UNDERSTANDING AND MANAGEMENT OF COMPLEMENTARY LEARNING SYSTEMS: A Tool to Acquire School and Nonschool Skills
Conceptualization of Complementary Learning Systems
Understanding and management of complementary learning systems critical for educators, teachers, parents and community members. Complementary learning is the idea that a systemic approach-which intentionally integrates both school and nonschool supports-can better ensure that all children have the skills they need to succeed in school and in life (Bouffard, Goss and Weiss, 2008:4; Bouffard and Weiss, 2008:3). Complimentary learning emphasizes the linkages-such as those among the home, early childhood setting, and school-that work toward consistent learning and developmental outcomes for children (HFRP, 2006). Complementary learning builds on a long history of theory and research about the many contextual influences on children’s development and on the understanding that neither schools, nor families, nor communities alone can ensure educational achievement (Bouffard and Weiss, 2008:3).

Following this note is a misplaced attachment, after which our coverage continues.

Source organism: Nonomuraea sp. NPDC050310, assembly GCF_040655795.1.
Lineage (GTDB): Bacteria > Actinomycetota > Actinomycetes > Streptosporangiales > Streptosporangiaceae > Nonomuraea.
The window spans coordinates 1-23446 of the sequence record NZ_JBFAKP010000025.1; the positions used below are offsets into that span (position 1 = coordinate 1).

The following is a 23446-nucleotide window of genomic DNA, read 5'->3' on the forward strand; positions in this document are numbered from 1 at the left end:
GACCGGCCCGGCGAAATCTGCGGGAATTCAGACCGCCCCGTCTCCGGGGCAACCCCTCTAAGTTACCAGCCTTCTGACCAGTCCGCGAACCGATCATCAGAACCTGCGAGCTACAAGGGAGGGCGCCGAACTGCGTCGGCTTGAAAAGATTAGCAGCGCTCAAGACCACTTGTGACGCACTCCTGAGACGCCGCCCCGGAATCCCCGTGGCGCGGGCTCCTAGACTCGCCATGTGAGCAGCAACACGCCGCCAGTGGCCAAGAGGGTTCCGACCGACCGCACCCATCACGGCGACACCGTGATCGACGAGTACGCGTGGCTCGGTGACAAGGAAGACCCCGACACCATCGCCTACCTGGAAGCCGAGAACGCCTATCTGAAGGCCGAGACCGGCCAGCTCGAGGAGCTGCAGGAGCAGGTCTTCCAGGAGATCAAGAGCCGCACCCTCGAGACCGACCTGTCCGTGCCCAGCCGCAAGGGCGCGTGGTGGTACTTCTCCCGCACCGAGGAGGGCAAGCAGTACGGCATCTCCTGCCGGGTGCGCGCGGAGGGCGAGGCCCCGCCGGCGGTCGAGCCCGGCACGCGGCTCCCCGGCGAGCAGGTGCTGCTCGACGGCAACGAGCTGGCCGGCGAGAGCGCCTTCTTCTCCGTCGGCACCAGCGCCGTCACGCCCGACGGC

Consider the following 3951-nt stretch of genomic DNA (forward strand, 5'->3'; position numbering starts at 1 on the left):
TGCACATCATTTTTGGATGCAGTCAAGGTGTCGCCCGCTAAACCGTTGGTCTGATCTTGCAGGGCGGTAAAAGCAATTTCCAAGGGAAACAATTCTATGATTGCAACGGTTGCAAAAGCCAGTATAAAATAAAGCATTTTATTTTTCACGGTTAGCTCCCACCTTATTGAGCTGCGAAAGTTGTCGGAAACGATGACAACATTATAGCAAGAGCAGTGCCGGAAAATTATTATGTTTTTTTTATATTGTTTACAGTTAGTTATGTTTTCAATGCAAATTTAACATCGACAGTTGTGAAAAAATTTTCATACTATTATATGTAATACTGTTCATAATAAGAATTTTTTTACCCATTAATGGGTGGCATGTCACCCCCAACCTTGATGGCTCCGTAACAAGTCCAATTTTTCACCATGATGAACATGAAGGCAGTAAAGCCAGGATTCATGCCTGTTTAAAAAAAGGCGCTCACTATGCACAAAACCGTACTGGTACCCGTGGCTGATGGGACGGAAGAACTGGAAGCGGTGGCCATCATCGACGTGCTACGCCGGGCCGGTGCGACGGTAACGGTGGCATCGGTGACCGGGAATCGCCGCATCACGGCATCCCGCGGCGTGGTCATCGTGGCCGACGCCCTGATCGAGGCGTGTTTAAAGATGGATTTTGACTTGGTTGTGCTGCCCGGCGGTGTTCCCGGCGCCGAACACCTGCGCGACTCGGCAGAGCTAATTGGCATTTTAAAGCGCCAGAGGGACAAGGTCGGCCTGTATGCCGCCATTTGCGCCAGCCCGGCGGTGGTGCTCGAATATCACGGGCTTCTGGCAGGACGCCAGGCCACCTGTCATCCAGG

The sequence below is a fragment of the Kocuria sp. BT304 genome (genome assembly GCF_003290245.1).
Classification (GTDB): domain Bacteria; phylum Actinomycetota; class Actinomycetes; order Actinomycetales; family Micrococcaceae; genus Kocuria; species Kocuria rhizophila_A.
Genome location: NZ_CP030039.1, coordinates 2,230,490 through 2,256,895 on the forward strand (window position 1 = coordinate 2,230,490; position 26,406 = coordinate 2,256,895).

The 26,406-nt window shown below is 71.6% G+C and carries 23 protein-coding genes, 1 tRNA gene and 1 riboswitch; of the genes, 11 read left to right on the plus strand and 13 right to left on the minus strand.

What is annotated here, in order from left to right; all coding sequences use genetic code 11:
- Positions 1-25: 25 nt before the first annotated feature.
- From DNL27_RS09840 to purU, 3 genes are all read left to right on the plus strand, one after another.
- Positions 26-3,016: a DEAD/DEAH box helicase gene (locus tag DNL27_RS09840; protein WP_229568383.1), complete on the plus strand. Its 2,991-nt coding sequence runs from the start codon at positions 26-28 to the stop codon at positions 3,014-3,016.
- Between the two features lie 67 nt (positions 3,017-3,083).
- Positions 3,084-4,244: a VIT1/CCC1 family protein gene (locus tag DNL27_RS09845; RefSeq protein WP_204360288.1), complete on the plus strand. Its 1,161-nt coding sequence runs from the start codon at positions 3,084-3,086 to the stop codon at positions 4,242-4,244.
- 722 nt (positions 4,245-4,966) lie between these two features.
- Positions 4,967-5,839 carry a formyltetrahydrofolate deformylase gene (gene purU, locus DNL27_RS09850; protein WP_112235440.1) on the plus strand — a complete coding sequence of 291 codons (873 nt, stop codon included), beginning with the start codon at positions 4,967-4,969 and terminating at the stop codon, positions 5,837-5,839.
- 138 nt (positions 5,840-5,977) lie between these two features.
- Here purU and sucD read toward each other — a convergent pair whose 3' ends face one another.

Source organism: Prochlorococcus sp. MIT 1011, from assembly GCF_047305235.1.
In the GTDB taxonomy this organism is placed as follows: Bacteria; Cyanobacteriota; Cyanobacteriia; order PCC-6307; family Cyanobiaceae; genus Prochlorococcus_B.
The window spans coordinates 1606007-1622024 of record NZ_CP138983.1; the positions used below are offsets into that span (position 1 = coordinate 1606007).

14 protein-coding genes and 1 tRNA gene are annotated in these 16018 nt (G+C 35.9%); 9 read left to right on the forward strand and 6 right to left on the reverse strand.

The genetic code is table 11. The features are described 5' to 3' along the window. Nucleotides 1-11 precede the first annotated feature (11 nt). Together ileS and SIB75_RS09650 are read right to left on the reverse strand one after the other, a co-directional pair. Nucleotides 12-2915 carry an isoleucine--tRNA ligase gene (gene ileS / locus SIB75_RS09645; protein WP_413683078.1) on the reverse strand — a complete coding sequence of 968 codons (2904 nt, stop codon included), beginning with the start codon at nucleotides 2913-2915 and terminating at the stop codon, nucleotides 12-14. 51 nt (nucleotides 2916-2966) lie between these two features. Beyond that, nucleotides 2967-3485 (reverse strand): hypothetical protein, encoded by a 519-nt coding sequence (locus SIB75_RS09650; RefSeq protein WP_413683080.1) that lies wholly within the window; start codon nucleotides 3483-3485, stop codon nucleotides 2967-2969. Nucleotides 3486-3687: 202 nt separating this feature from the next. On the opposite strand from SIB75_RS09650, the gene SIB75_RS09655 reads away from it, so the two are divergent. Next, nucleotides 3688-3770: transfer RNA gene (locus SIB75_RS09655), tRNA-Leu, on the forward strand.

Putting complementary learning into practice requires that learning contexts be connected in meaningful ways. According to Hong and Keahiolalo-Karasuda (2011:1), complementary learning systems are systems of education that benefit both learners and their communities through integrated and holistic programming. Complementary learning systems, according to HFRP (2008), align resources to maximize efficiency, create a web of opportunity so that no child falls through the cracks provide disadvantaged children enriching opportunities that are the norm for middle class children, and promote success from birth through adolescence so that all children are ready to enter school and ready to exit.